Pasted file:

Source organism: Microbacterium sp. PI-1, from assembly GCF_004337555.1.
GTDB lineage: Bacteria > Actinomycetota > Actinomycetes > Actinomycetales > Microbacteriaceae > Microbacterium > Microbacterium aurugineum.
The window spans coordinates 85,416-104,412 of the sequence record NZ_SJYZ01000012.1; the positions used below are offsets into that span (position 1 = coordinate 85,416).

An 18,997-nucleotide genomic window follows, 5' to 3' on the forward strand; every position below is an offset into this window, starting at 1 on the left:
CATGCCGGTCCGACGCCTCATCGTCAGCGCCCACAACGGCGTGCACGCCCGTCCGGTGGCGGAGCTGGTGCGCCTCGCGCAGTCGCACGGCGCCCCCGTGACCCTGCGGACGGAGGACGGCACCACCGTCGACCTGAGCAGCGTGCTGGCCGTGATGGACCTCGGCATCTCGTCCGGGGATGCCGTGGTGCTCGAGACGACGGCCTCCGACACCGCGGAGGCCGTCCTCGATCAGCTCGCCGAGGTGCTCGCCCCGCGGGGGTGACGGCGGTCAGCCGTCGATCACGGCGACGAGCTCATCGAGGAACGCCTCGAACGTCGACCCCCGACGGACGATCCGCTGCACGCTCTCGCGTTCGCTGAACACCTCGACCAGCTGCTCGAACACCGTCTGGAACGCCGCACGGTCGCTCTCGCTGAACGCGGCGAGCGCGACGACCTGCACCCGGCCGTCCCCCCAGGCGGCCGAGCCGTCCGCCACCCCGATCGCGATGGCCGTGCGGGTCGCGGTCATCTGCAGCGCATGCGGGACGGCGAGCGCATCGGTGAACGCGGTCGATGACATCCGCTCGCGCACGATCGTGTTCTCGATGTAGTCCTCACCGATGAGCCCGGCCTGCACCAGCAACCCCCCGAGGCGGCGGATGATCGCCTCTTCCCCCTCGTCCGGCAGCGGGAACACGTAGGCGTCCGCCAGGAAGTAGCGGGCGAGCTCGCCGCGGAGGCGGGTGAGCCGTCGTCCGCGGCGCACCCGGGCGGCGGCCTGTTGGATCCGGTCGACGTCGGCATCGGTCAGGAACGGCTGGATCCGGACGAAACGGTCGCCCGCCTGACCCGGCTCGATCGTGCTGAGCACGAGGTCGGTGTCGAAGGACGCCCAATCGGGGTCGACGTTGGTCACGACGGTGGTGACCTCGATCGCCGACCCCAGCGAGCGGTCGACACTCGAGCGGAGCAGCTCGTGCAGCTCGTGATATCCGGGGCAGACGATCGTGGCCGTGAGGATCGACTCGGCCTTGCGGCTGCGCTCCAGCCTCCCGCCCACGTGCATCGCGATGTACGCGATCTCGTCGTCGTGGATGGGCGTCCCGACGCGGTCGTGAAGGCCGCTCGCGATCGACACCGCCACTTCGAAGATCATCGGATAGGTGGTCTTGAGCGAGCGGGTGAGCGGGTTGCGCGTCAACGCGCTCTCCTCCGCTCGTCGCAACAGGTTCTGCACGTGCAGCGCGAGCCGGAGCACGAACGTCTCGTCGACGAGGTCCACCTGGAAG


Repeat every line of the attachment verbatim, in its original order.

Source organism: Microbacterium sp. PI-1, from assembly GCF_004337555.1.
GTDB lineage: Bacteria > Actinomycetota > Actinomycetes > Actinomycetales > Microbacteriaceae > Microbacterium > Microbacterium aurugineum.
The window spans coordinates 85,416-104,412 of the sequence record NZ_SJYZ01000012.1; the positions used below are offsets into that span (position 1 = coordinate 85,416).

An 18,997-nucleotide genomic window follows, 5' to 3' on the forward strand; every position below is an offset into this window, starting at 1 on the left:
CATGCCGGTCCGACGCCTCATCGTCAGCGCCCACAACGGCGTGCACGCCCGTCCGGTGGCGGAGCTGGTGCGCCTCGCGCAGTCGCACGGCGCCCCCGTGACCCTGCGGACGGAGGACGGCACCACCGTCGACCTGAGCAGCGTGCTGGCCGTGATGGACCTCGGCATCTCGTCCGGGGATGCCGTGGTGCTCGAGACGACGGCCTCCGACACCGCGGAGGCCGTCCTCGATCAGCTCGCCGAGGTGCTCGCCCCGCGGGGGTGACGGCGGTCAGCCGTCGATCACGGCGACGAGCTCATCGAGGAACGCCTCGAACGTCGACCCCCGACGGACGATCCGCTGCACGCTCTCGCGTTCGCTGAACACCTCGACCAGCTGCTCGAACACCGTCTGGAACGCCGCACGGTCGCTCTCGCTGAACGCGGCGAGCGCGACGACCTGCACCCGGCCGTCCCCCCAGGCGGCCGAGCCGTCCGCCACCCCGATCGCGATGGCCGTGCGGGTCGCGGTCATCTGCAGCGCATGCGGGACGGCGAGCGCATCGGTGAACGCGGTCGATGACATCCGCTCGCGCACGATCGTGTTCTCGATGTAGTCCTCACCGATGAGCCCGGCCTGCACCAGCAACCCCCCGAGGCGGCGGATGATCGCCTCTTCCCCCTCGTCCGGCAGCGGGAACACGTAGGCGTCCGCCAGGAAGTAGCGGGCGAGCTCGCCGCGGAGGCGGGTGAGCCGTCGTCCGCGGCGCACCCGGGCGGCGGCCTGTTGGATCCGGTCGACGTCGGCATCGGTCAGGAACGGCTGGATCCGGACGAAACGGTCGCCCGCCTGACCCGGCTCGATCGTGCTGAGCACGAGGTCGGTGTCGAAGGACGCCCAATCGGGGTCGACGTTGGTCACGACGGTGGTGACCTCGATCGCCGACCCCAGCGAGCGGTCGACACTCGAGCGGAGCAGCTCGTGCAGCTCGTGATATCCGGGGCAGACGATCGTGGCCGTGAGGATCGACTCGGCCTTGCGGCTGCGCTCCAGCCTCCCGCCCACGTGCATCGCGATGTACGCGATCTCGTCGTCGTGGATGGGCGTCCCGACGCGGTCGTGAAGGCCGCTCGCGATCGACACCGCCACTTCGAAGATCATCGGATAGGTGGTCTTGAGCGAGCGGGTGAGCGGGTTGCGCGTCAACGCGCTCTCCTCCGCTCGTCGCAACAGGTTCTGCACGTGCAGCGCGAGCCGGAGCACGAACGTCTCGTCGACGAGGTCCACCTGGAAG